Theres mounting interest in buying and deploying customer relationship management software packages as a way to better service internal and external customers. But many insurance carriers have also found that packaged CRM applications alone are no panacea.
Its not that CRM packages arent good at what they do. Instead, what most carriers have already learned, or will likely discover, is that existing (also called legacy) systems may stand in the way of letting CRM packages do their job. There is, however, a way around the problem that can save companies a great deal of time and money. It also ensures that carriers will maintain their technological competitive advantage.
The solution involves an integration technique called enterprise application integration. The process centers on the selection and integration of software called “middleware.” You might think of EAI as the most cost-effective way to build a high-performance CRM engine.
Using the automotive analogy, the best way to build a CRM engine is to carefully examine the “engine block,” which, in this case, is the combination of critical back-office systems. A closer look at the back-office systems will eventually dictate the need to make choices.
But first, its important to understand that back-office systems store the core information and transaction activities that are required to support a CRM solution. The systems are typically comprised of multiple “components” developed and maintained over many years. Policy administration, billing, agency support and accounting are just a few examples.
In many cases, carriers have multiple systems of each type to support different products or distribution systems. Taken together, these systems equate to an enormous investment made over time. These same systems also serve as collection points for invaluable intellectual property. The access to that information is critical to a carriers competitiveness.
For the record, however, most carriers legacy systems are essentially databases built on mainframe computers installed 10 or 20 years ago. Old as they are, they often continue to perform the functions for which they were created, and they do a remarkably good job.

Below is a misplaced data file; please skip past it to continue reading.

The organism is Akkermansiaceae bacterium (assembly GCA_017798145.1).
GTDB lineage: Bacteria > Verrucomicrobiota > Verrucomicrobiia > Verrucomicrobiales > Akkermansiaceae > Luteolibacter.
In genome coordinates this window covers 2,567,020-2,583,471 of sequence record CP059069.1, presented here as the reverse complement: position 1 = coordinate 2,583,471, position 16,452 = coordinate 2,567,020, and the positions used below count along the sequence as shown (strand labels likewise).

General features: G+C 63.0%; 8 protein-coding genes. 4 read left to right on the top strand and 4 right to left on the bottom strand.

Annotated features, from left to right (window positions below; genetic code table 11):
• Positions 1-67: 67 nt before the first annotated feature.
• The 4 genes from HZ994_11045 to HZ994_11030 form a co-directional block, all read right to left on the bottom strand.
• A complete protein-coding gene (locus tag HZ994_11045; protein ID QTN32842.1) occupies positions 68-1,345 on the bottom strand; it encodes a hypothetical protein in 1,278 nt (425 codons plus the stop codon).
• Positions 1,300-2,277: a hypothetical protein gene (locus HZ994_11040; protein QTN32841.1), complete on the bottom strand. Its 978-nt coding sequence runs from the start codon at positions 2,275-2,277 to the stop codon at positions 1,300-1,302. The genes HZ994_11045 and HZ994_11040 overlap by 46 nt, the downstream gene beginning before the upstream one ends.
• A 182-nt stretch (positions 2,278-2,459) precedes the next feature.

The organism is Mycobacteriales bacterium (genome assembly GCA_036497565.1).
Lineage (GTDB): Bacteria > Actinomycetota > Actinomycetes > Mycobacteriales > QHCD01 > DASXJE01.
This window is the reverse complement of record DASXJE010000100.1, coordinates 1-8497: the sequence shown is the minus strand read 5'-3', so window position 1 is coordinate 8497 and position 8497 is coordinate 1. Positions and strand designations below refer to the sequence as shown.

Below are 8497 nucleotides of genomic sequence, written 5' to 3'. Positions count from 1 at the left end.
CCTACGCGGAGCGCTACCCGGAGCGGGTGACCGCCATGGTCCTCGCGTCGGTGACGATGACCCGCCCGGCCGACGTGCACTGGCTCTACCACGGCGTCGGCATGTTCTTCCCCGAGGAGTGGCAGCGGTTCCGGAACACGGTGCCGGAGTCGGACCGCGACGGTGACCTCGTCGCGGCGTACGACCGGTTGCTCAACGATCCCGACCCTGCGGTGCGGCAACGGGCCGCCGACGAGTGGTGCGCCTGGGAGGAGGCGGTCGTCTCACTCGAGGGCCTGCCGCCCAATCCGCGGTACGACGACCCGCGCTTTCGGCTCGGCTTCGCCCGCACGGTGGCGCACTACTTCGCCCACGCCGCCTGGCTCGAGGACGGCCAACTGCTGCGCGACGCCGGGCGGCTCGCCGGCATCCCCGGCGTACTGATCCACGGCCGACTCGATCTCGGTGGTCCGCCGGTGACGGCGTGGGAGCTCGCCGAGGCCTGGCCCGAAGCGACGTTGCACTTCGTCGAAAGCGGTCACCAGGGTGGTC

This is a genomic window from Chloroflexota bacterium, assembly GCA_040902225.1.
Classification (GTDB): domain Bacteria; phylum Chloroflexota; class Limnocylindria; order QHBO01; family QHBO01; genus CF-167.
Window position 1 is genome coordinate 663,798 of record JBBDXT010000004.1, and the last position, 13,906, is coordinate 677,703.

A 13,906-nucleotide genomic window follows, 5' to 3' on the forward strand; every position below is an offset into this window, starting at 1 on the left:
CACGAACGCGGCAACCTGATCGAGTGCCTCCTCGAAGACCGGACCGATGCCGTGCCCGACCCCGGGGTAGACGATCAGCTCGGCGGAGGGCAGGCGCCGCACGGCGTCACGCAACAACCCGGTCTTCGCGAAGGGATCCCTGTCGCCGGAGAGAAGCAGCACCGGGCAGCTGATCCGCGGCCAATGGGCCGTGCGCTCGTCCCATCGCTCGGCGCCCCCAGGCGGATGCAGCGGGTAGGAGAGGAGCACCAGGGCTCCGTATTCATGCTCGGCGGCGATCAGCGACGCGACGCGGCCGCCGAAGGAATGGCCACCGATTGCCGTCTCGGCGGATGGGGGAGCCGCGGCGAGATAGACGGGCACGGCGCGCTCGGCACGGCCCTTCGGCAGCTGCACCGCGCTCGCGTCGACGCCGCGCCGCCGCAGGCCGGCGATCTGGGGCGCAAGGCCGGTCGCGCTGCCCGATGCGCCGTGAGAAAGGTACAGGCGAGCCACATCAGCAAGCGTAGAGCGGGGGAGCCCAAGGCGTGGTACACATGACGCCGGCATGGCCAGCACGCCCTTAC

But whats important to know is that any significant CRM initiative will likely require new, front-office CRM functionality that needs to be integrated with the information stored in the back-office systems.
The only hang-up is that most of the older systems wont support the functionality of new CRM packages. The challenge comes into play when the back-office legacy systems try to provide current, real-time information to the CRM software. In non-technical terms, it often doesnt work because most legacy systems just werent built to work that way.
For years, many carriers only considered the two most obvious choices to address the situation. The first is to replace the legacy system. In many cases, however, this also means multiple systems need to be replaced. In addition, it involves migration of data from legacy systems to these newer, state-of-the-art systems. It quickly becomes obvious that the time and cost involved in this type of change can be significant–if not prohibitive–in todays environment, where information technology resources are often limited.
Another approach is to search for and upgrade, or fix, the individual component systems that are causing the worst problems. But this fix-it-approach can be a painful experience in terms of cost and effort. In addition, it can often result in the creation of an infrastructure thats even more difficult to maintain over time.
The approach that is gaining increasing popularity is EAI, because it uses existing legacy systems and eliminates the need to retool major components, thus saving time and money. In addition, it allows carriers to retain the competitive advantages they may have built into their existing systems over the years.